My wife and I got married during the season of Advent. We love this season, with Advent wreaths, hymns like O Come, O Come Emmanuel, adding more and more decorations to our tree to mark each week, and of course, calendars with their chocolate for a little daily treat. (Incidentally, you may have heard that Tiffany and Co has released their own Advent calendar this year, with a different piece of jewelry each day of December, starting at $112,000. Come, Lord Jesus indeed!)
The night before our wedding, my wife surprised me with a little gift. She left the room, and I was so excited, I opened the gift before she came back in. That was not a good decision on my part—it did NOT go over well. I’m lucky we still exchanged vows the next day!
Just a couple of weeks ago, while driving to The Basilica I heard Christmas music on the radio. In that excitement, I made multiple phone calls (hands free) to alert loved ones that we can begin listening to our holiday favorites a full two weeks before Thanksgiving! One of those calls was to my wife, who did not share my excitement! She is a bit better at waiting than I am.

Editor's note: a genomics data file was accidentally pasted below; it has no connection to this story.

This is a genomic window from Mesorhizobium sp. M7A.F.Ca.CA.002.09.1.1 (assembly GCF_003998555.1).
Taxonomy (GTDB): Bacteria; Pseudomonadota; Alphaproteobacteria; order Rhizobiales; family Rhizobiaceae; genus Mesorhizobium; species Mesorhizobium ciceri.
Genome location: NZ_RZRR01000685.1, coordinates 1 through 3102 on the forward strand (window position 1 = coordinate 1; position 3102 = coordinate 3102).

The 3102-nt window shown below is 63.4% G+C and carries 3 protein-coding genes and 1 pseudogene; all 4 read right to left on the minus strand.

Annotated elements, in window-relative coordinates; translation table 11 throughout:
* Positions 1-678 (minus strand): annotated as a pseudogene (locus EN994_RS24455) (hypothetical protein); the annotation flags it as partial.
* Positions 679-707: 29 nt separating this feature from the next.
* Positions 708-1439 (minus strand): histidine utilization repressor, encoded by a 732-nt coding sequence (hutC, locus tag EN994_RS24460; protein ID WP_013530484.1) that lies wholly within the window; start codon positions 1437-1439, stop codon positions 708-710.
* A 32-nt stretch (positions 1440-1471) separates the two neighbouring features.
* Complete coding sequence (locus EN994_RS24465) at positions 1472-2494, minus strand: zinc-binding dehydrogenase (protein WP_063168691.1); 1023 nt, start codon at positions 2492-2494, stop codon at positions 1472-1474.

Perhaps I’m drawn to this particular season because it forces me to stretch myself and grow in patience and faith. And perhaps I’m not alone in needing that growth. The Church gives us this season because we all need this grace of waiting, as difficult as it can be at times. Some of this waiting is good—like children waiting for Santa to come or families waiting to see loved ones during the holidays.
For others, the waiting is so difficult: for a loved one to come home from being deployed abroad, for a medical test result to come back or an upcoming surgery. Millions wait at borders and in camps for the chance at a better life for their families and the list goes on.
December 8 is the traditional date on the Church’s calendar to celebrate Mary’s Immaculate Conception, her being freed from sin so that she could conceive and bear the Christ child, our Savior and Redeemer. The Gospel for the Immaculate Conception tells the dramatic story of Mary being visited by the angel Gabriel and being told she would conceive and bear her son, Jesus. After the angel departs, Mary was left to wait. No doubt she had lots to ponder! And yet, in her waiting, she did not stay alone. She went to visit her cousin Elizabeth, who was pregnant with John the Baptist, to wait and be together.
Perhaps that is where the grace we need to wait comes from, in family and community. That’s why we gather these weeks for Mass, holy days, vespers, Taizé prayer, etc. All so we can receive the grace to wait, and prepare our hearts again, for the coming Christmas feast. Together, may we all know the grace of holy waiting in this holy season.